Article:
Ever wonder what happened to that piece of lost luggage that was never seen again? In some instances, the airport where it was left could have auctioned it off for profit.
One of the busiest hubs in the United States is Miami International Airport, where M-I-A isn't just the airport's call letters, but could easily stand for luggage that is "missing in action."
The airport is home to an enormous graveyard of discarded duffel bags and carry-ons that have been cast aside. There are also forgotten bikes, laptops, surf boards, cameras, cell phones, even paintings and crutches -- all of which have gone unclaimed or don't carry identification.
"We take the time to make sure that we reconnect the item with the person if that's possible," said Miami International spokesman Marc Henderson. "But, you know, the airport is not a storage shelter. So after 60 days, it's like, OK, it's time to have an auction."
Last year, across the United States, nearly 2 million suitcases were reported to be either lost, damaged or delayed. About 10,000 bags go missing at Miami International alone every year.
"People leave it, they forget about it, they don't need it, just anything you can think of is the reason why you see all this luggage," Henderson said. "We have a lot of stuff. We need to get it out. Somebody else's loss is somebody else's gain."
To avoid losing your luggage, Henderson said it is as simple as keeping your bag with you at all times.
"I walk the terminal all the time. Traditionally on average one or two times a day, I will see a bag that is not attended," he said. "Somebody has walked away, have gone into a shop, they've gone into an eating establishment. They've left their bag there."
"That's a "no-no," Henderson said because of the heightened security at airports today. He also suggested not packing anything of significant value, or if you must, carry those items with you on the plane.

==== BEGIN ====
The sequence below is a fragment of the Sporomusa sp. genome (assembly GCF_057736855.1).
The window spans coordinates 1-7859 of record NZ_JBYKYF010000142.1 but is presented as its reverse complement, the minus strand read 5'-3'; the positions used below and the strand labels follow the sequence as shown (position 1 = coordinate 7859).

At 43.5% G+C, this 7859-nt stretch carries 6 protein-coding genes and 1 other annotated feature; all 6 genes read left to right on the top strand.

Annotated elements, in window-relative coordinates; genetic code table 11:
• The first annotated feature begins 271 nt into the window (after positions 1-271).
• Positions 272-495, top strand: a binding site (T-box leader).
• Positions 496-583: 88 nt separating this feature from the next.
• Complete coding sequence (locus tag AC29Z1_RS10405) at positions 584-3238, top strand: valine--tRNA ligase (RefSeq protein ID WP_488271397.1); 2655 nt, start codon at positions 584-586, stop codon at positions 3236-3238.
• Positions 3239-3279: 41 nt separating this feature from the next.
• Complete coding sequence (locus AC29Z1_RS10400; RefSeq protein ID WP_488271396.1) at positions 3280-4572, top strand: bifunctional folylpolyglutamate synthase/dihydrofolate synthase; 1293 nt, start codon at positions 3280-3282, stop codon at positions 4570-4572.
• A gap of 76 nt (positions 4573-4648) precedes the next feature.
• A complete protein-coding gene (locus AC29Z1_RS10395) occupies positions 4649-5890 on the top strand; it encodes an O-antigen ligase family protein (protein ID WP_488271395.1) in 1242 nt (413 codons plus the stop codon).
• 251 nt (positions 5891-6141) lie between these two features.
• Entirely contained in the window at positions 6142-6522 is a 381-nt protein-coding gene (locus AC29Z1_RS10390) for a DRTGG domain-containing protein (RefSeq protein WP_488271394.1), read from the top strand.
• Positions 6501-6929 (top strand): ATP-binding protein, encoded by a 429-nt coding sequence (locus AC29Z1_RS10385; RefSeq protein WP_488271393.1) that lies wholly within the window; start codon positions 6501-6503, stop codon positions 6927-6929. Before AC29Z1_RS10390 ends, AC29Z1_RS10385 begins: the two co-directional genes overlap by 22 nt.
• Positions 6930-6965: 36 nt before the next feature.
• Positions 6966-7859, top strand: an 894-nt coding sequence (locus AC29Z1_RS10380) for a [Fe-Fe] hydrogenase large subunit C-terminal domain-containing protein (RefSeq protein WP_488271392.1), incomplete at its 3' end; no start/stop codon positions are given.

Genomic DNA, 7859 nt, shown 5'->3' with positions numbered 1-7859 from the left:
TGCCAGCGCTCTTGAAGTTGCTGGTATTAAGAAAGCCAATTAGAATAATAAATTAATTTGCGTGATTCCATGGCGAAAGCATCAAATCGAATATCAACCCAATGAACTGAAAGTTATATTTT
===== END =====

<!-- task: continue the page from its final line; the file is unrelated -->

"Just don't leave your stuff," Henderson said.
Miami International hosts a lost luggage auction twice a year to a standing room-only crowd who pays a $3 admission fee to get in on the bidding action. Most of the patrons are just regular folks who are looking to turn a quick profit.
Billy Leroy, who owns an eclectic props and antique store in New York City, was one of the bidders in Miami and is also one of the stars of the Travel Channel's new reality TV show, "Baggage Battles," which airs on Wednesdays at 10 p.m. ET/PT. The show follows three teams of savvy auction specialists who travel the world to place bets in high-stakes luggage auctions.
Dozens of these auctions happen at airports all over the country, with thousands of bags and millions of dollars at stake. Bidders can't open the unclaimed bags and have to rely on their instincts to place bets on what could be inside -- which could be anything from expensive jewelry or just laundry.
Only after bidders win the bags do they get to open them and find out if they have hit the jackpot – one lucky bidder won a suitcase with 10,000 British pounds inside -- or just got stuck with junk.
"You've got to shoot from the hip and just vibe it," Leroy said of betting on the bags. "I mean, it sounds crazy but that's how I do it, that's how I make my business is by my gut feeling."
Faced with a mountain of luggage, bidders are given about an hour to pick up the bags, handle them and get a feel for what they might be carrying. Leroy also said he employs a "smell test," and said he won't bid on a bag that smells bad.
"Heavy is good, but carry-on is good too," Leroy said. "Expensive carry-on is good, and heavy, expensive carry-on is good, but heavy expensive carry-on could have dirty underwear in it."
But Leroy said that formula can sometimes backfire because an expensive-looking bag could be a fake.
"Only by opening can you tell if it's real," he said.
Miami International has made as much as $100,000 in a single auction and it's not just off lost luggage bags. They also auction off singular items in bulk, where bidders can take bets on bags of jewelry or electronics that have been left at TSA checkpoints, or entire cargo loads of discarded items.